The very first step in parenting with empathy is having compassion for yourself as a parent. It is important to remember that as caregivers, we will not always get it right. Before you can show up and connect with your child, you must also show up for yourself. This might look like pausing and taking a deep breath before responding to your child or this might look like asking for help in order to get your own needs met. We are constantly bombarded with information that invites us to judge and criticize ourselves as parents; but remember, this is just another form of shame. Confront that with deep kindness for yourself and who you want to be as a parent.
In parenting with empathy, the goal is to understand the underlying feelings and needs of your child and set clear limits absent of judgement or criticism. The ultimate goal is to help your child feel heard and understood. Treating your child with respect and kindness in how you set limits will help build your child’s capacity for empathy and foster a deeper connection within your relationship. Below are some strategies to try.
Separate the behavior from the person. When setting a limit or responding to a conflict, help your child separate their actions from who they are as a person. Ultimately we want children to understand the difference between their sense of self and their choices. Try reminding your child of their worth, and then clearly calling out the behavior that is not okay. For example, “I love you. It is okay to be mad, and it is not okay to hit your brother.”
Model the desired behavior. Children learn an incredible amount from watching the adults in their lives. They will repeat behaviors they see, and will learn to inhibit behaviors accordingly. Aim for consistency between what you teach them verbally and how you as the parent exist in the world. For example, if yelling is an unacceptable behavior for your child, consider how often you display the same reactivity. If your teaching and modeling are incongruent, children receive mixed messages about what is expected of them.
Encourage emotional expression. Be willing to engage your child in exploring their emotional experiences. Providing validation helps children feel seen and understood. For young children, this may initially look like reflecting what you see: “I see you are clenching your fists, it looks like you might feel mad. It is okay to feel mad.” Be open to dialogue about what is happening for your child emotionally and consider sharing with them how their behaviors have impacted you or others. For example, “I feel frustrated when you throw toys at your sister.” It is okay to let your child know how you feel in response to their actions. We do want children to understand the impact they have and build a capacity to understand others perspectives. When sharing your emotional experience with a child, however, be sure to emphasize that the feelings are about the behavior, not the child.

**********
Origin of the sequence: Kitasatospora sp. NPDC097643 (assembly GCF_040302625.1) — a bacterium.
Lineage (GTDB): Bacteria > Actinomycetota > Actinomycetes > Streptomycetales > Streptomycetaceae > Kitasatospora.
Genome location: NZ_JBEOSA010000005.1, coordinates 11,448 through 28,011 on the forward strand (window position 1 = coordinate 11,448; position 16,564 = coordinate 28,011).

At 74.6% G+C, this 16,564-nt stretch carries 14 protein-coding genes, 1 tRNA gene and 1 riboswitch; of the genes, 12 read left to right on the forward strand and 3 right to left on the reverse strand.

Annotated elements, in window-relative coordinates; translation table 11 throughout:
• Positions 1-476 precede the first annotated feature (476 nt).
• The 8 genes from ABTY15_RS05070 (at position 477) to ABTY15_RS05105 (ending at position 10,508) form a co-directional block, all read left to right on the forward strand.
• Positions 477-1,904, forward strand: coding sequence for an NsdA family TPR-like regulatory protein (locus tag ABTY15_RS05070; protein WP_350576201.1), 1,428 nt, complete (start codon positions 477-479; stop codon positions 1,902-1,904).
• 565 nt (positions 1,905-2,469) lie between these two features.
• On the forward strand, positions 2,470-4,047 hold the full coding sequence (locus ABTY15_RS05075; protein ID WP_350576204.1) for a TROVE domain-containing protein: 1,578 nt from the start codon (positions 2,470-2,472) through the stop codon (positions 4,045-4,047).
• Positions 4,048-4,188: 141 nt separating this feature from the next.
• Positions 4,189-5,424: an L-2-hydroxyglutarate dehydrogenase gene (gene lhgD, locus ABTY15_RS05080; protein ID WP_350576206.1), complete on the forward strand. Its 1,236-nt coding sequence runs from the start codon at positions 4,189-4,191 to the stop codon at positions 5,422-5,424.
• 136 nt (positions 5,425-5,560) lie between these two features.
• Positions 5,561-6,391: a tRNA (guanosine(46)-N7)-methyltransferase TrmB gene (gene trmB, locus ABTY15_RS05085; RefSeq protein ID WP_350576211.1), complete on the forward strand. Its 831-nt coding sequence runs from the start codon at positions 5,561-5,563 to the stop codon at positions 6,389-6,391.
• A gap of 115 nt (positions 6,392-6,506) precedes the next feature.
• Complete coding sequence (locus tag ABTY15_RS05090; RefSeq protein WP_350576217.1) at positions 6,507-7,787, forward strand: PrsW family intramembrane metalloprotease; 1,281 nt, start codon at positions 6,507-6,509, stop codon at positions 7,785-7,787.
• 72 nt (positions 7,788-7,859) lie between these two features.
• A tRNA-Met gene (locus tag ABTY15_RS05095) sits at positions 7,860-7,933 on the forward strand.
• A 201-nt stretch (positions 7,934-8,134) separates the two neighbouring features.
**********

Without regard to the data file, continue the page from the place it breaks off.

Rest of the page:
Be open to communicate. Secrecy perpetuates shame by reinforcing a belief that something is off limits. Be available and open to discuss any and all thoughts, feelings, or concerns that your child may share. Consider the use of age-appropriate language in how you respond, but model a culture of openness within your relationship.
Reflect who you want them to be. All children learn who they are within their relationships to others. How we respond and interact with children shapes their beliefs about themselves. When parents reflect a belief that a child is worthy, lovable, strong, capable, brave, etc., children will start to believe those things about themselves, too. When we believe and assume that a child will act out or behave poorly, that child will also internalize that as truth, leaving little motivation to try to change their parents belief. Seeing past a child’s behavior and understanding the need that drives it, is a good way to find some compassion and remind ourselves that our children are good, even when they make mistakes.
Value connection over punishment. Teaching a child that an action or behavior is not acceptable can be done by recognizing your child’s needs, empathizing with their experience, and setting a limit. For example, “I see that you need my attention right now. I care about you and I know it is hard to wait, but I am on the phone. It is not okay to push me. Let’s set a timer for 5 minutes so you know I will talk to you then.” It is not necessary to punish a child in order to communicate that they made a mistake. Children may respond to punishment by over-compliance and attempting to please, or they may react with anger and defiance. Either way, what is internalized is a magnified sense of shame and a desire to avoid those feelings, not an ability to make positive choices.
During moments of stressful parenting, we might make mistakes. Parenting with empathy is about deepening understanding, it is not about perfection. It takes an enormous amount of energy to regulate ourselves as parents so that we can show up for our children. The effort you put into connecting with and understanding your child will ultimately allow them to begin to see themselves as worthy and capable of making good choices across their lifetime. Having the support of relationships and community while you are navigating this journey is so important. If you’re seeking to build more connections for yourself, BPAR offers a number of resources for parents, including ongoing parent support groups.
Written by Darci Nelsen, LMHC, BC-DMT
Boston Post Adoption Resources